THE WAY IT WAS: Cows and buckets —Mian Ijaz Ul Hassan

Those who may have missed the point should know that the satisfaction lies first in the revelation that the doctor was not gang-raped but just raped and secondly that she was not raped 12 times but merely twice. Should that not be a matter of great relief?

This winter it rained buckets every other day. It rained last night; the sky cleared in the morning and is overcast again. The prospect would cheer anyone who bears scorching heat for most of the year. It is past one, Maulvi Sahib is calling for Zohr prayers. The Zohr azan in winters is like a knell announcing the end of the better part of day. After lunch the steeds harnessed to the sun-chariot begin to gallop towards the western horizon.

By the time people have poured their second cup of afternoon tea, it is dusk and room lights need to be switched on. In summer the Zohr azan is a beacon for an afternoon nap. When there were no air-conditioners, blinds (chiks) were pulled down and ventilators (roshandans) covered with black covers to keep the heat out. In those days there used to be few stragglers on the roads after lunch. Since the vast majority of the citizens lacked the luxury of electric fans, they retired for a snooze in the shadow of their favourite tree.

There are of course a variety of shades. There are trees blessed with a cool shade, some that cast a shade of a lighter hue and many that flaunt chequered patterns of light and shade, constantly changing with the movement of sun. The tree spends so much time keeping its agonised body and soul together that it has little patience to care for its foliage. Its leaves are so delicate and feathery that they can barely restrain sunlight from penetrating to the ground.

Professor Aziz ud Din Ahmed once recounted how on one hot summer afternoon while he was proceeding along a dusty road on one of his political jaunts in the arid southern Punjab, he encountered a townsman comfortably reclining under a kikar tree. There was nothing in sight for miles except for the hot afternoon air (loo) and the blinding sun. Aziz ud Din Ahmed was greatly intrigued to see a human prostrate under a kikar with such ease.

Without bothering to introduce himself, Aziz Sahib inquired “Great one, what are you doing out there.” Abid Ameeq (a well known Seraiki poet and intellectual) melancholically surveyed Aziz ud Din with his dilated eyes, speculating who was this (they didn’t know each other then) short creature with thick lenses and light rusty hair, sauntering about in the afternoon heat. He then replied, “Saeen, I was proceeding to the village down this road but on seeing this cover I lay down for a brief rest and then dozed off.” Prof Aziz stared in disbelief wondering how the glowing dusty shade where Prof Ameeq had taken refuge could be categorised as cover.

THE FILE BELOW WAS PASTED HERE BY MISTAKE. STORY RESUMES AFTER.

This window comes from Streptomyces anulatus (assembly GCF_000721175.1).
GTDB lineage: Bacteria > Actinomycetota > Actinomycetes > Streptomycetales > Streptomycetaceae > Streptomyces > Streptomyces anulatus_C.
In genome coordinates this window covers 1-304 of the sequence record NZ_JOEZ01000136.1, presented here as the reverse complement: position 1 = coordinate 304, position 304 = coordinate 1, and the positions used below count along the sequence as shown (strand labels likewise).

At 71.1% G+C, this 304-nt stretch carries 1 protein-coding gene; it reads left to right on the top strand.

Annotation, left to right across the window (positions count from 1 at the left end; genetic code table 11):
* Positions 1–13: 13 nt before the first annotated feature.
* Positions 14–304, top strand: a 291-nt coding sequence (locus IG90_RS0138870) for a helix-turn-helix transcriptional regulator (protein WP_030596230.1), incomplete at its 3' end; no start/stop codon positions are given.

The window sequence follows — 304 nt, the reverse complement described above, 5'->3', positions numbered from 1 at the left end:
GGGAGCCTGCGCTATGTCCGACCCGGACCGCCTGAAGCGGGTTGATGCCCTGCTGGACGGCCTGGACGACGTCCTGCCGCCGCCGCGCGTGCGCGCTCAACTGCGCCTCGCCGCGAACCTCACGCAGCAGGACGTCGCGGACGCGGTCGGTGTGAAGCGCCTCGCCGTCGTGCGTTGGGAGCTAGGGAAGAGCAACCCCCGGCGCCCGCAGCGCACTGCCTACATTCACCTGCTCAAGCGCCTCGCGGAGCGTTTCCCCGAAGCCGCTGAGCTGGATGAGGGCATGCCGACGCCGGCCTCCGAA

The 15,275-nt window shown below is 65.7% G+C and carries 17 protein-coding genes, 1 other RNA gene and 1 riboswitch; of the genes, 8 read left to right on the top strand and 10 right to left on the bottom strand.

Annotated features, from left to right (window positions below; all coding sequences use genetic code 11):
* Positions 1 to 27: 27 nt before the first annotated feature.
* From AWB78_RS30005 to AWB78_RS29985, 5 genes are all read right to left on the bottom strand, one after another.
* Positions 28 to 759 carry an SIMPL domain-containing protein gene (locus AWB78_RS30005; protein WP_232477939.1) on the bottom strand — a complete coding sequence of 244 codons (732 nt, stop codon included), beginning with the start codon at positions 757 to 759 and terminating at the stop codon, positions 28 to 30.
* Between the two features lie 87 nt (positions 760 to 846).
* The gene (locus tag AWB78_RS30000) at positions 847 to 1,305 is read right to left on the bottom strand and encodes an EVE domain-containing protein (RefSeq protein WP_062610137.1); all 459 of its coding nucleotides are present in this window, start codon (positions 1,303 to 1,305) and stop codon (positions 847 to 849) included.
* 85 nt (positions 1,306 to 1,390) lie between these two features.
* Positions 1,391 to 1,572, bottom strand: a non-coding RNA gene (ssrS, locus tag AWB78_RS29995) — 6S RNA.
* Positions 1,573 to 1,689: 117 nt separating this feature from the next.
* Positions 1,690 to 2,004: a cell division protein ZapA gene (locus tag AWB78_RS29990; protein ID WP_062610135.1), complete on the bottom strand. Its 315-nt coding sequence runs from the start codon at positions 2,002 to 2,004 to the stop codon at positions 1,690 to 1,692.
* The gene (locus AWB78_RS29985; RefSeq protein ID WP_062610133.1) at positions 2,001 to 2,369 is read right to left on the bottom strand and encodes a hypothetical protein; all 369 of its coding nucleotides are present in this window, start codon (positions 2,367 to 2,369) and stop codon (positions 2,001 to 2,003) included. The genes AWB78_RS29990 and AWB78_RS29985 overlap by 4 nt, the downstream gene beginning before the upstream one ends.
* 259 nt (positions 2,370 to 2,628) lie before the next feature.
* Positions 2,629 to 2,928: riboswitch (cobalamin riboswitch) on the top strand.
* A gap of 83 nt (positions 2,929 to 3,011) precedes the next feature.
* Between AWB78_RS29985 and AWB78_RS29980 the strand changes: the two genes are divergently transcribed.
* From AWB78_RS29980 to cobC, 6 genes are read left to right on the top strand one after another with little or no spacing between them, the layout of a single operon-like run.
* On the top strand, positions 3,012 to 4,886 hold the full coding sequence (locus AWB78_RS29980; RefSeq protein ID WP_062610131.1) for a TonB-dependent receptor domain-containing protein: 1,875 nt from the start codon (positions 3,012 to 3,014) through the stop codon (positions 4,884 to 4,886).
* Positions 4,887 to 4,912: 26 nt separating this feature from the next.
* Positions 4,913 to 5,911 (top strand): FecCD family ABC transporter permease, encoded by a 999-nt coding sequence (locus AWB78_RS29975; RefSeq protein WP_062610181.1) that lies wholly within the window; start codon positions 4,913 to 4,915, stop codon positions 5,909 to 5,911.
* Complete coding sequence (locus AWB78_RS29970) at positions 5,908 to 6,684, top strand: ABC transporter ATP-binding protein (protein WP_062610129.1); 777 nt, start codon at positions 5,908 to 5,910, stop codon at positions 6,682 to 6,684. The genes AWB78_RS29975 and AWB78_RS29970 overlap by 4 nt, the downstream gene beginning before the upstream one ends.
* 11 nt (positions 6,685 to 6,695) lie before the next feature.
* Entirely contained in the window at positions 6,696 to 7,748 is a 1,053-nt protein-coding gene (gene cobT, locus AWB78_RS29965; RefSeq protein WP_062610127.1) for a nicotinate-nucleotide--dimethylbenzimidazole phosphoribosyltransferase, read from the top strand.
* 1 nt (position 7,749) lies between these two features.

This reminds me of two Englishmen who were on an assignment, collecting intelligence and taming the native tribes in remote and desolate districts. The one stationed around Jacobabad in Balochistan reported to a friend in a letter. “It is above 120 centigrade in the shade but no shade.”

The other one who was an assistant collector at Bhakkar in the Punjab informed the Scotsman, who arrived to replace him while a dust storm was raging in the district, “Don’t worry, we have a dust storm only once a year. It lingers on for the whole year.” I wonder what the Roman had to say about the English weather to a Roman. “Somewhat misty again, Marcus Spencus?” or something to that effect.

I love English weather in Pakistan. Mists flirting with wild chestnuts and fir trees can be enchanting. Even when it slowly builds up to deluge valleys or blind entire prospects it can evoke pensive feelings, provoking passions out of reach. As I said it is an overcast day but instead of feeling cheered, darkness infests my heart; a darkness that would not be lifted even if the sun was blazing into my face.

By now the Zohr prayers must be over. How many devotees prayed for forgiveness for remaining silent over the rape cases of Mukhtar Mai and Dr Shazia Khalid? Should we take satisfaction from the inquiry tribunal report handout issued by the Balochistan government (March 8, 2005) that Dr Shazia was not gang-raped but raped twice by one (unidentified) person while another (unidentified person) stood guard outside the room.

Those who may have missed the point should know that the satisfaction lies first in the revelation that the doctor was not gang-raped but just raped and secondly that she was not raped 12 times but merely twice. Should that not be a matter of great relief?

It should also be a relief for everyone that Mukhtar Mai was not raped. Since five of the six scoundrels who had been sentenced to death for allegedly raping Lady Mukhtar Mai have been released, it can be assumed that they did not commit rape. The sixth of the gang has had his death sentence commuted to life imprisonment. I guess because he was not harsh with the victim. The picture doesn’t look as bad as it was initially painted to be.

According to the latest reports, the score is that Mukhtar Mai may have been only partially raped and Dr Sahiba was only twice put to inconvenience. We must not, of course, forget to mention the unidentified person for acting so nobly by standing guard outside the room to ensure no one else inconvenienced the Dr Sahiba. If the matter is pursued and investigated with the same concern, all facts that have escaped notice should be in place soon. Once this is done both ladies can be exonerated for having been raped and sent back to lead their normal happy lives as objects “like a cow or a bucket”.

On this cool cloudy day I am for once, not cheered. To use a poet’s words, my heart aches, a strange numbness overtakes, as though of cowardice I have drunk.

Prof Ijaz Ul Hassan is a painter, author and political activist